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Marcellus, an Unitarian bishop of the fourth century, 28,

Maty, the Rev. Henry, his character, 103.

Miracles of Christ not wrought by any power of his, own, 19.

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Paul the apostle, at Athens, preaches God to be one single person, and Jesus Christ to be only one of the human race, 49. How to be understood when he ascribes crea-tion to Christ, ibid. M 3 - Paul' • * Paul of Samosata, an unitarian bishop in the third century, 28. Peter the apostle, describes his divine master Jesus as being originally only a man, 49. Styles him God's servant, af. ter his being taken up into heaven, ibid. Informs Cornelius that Christ was only one of mankind with high powers from God, ibid. Philosophers, ancient, made no scruple of worshipping false gods, 127. Photinus, an unitarian bishop of the fourth century, 28. His character and sentiments concerning Christ, ibid. Photinians, who their sentiments concerning Christ, ilid. Pliny, his mention of Christians singing hymns to Christ, how to be understood, 86. Priestley, Dr. censured for calling the worship of Christ idolatrous, 16. Vindicated, ibid. His particular services. to Christianity, 22. His great crime, ibid.

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Formation, at the, universally taken for granted by the learned, without enquiry into the Scriptures, that Christ was God, and the doctrine of the Trinity true, 91. Many of the unlearned, by searching the Scriptures, learned that there was no Trinity, and that Jesus Christ was not. God, but a human being, 92. -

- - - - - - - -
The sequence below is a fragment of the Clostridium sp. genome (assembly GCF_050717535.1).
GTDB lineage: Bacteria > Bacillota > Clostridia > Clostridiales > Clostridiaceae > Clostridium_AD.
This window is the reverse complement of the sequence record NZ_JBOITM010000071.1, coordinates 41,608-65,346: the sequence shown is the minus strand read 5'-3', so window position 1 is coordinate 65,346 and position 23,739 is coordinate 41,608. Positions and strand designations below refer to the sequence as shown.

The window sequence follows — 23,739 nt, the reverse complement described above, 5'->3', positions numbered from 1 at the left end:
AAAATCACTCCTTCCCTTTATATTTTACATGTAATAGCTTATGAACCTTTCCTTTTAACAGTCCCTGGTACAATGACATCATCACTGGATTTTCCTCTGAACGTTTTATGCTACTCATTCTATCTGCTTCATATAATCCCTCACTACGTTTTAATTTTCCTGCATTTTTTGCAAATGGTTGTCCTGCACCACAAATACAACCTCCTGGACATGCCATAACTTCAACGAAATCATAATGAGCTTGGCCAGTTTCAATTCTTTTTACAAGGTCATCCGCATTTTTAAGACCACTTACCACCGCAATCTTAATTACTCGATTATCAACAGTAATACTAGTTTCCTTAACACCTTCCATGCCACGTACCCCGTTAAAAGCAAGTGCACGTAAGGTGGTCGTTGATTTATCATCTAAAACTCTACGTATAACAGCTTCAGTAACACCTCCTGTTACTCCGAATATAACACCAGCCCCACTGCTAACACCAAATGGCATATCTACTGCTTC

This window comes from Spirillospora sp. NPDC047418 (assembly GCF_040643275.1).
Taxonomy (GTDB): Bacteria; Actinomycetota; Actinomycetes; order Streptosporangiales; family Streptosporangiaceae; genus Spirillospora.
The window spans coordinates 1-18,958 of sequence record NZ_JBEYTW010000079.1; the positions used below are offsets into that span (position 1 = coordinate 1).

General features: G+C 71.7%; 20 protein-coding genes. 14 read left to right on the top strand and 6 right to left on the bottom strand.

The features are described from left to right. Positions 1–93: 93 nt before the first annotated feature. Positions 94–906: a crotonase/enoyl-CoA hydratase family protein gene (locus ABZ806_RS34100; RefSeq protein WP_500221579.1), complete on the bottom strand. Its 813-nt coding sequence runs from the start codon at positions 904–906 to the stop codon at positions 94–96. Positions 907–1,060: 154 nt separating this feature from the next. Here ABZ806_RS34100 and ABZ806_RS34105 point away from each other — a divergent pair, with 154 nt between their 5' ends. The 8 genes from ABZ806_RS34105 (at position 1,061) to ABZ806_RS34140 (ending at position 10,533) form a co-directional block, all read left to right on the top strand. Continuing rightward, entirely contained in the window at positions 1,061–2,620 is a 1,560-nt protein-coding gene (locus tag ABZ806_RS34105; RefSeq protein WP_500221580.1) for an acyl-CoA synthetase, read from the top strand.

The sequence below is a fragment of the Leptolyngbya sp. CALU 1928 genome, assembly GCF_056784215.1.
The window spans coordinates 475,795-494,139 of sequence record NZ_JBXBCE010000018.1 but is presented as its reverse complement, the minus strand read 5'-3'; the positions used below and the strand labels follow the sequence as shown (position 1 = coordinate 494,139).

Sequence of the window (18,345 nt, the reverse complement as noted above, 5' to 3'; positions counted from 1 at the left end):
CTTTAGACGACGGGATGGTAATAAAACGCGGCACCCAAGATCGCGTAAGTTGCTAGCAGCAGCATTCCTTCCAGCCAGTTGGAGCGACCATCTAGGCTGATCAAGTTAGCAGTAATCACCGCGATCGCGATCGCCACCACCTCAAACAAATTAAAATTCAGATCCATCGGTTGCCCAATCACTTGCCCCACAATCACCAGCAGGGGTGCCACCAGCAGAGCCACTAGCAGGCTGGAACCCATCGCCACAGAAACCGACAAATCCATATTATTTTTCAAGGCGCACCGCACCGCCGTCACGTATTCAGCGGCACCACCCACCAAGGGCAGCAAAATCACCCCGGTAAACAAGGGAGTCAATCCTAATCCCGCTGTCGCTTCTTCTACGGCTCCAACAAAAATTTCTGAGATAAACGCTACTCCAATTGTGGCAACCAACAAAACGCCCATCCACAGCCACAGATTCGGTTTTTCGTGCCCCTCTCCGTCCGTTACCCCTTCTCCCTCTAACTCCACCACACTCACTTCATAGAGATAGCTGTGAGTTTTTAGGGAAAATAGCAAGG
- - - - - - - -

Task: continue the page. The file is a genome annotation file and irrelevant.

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Sabellius, an eminent Unitarian in the third century, 28.

Servetus burnt alive for openly maintaining that Christ was not God, iii. note. His reverence for Christ, notwithstanding, iv. note.


Socinus and Servetus held Christ to be an object of prayer, on what wrong grounds, iv.

Socinus an idolater, 113, note.

Socinians, many eminent characters, before the Revolution; the reason of their numbers not increasing afterwards, 95.

Stephen, his address to Christ, how to be understood, 48.

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Trinity, the proof of, from Gen. i. 26. iii. 22. Very futile, 34. The proof of, from a plural ending of one of the names of God, still more trifling, 35. The worship of, or of three coequal gods directly forbidden by Almighty God, ix.

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Unity of God asserted by Jesus Christ, 18.

Unitarian Christians, not a novel sect, 29.

Unitarians, the apostles and first Christians, 50. Burnt alive by Queen Elizabeth and James I. 93–94. Reasons why they cannot worship, Christ, nor the holy spirit, 11. -

Unity of God, Moses and Christ in perfect agreement about it, ix.

Unlearned, the, how they may prove against the most learned, that there is no Trinity, no three divine persons; and that Christ is not God, 38, &c. How they may prove, that none of the apostles in their epistles could teach Christ to be God, 47.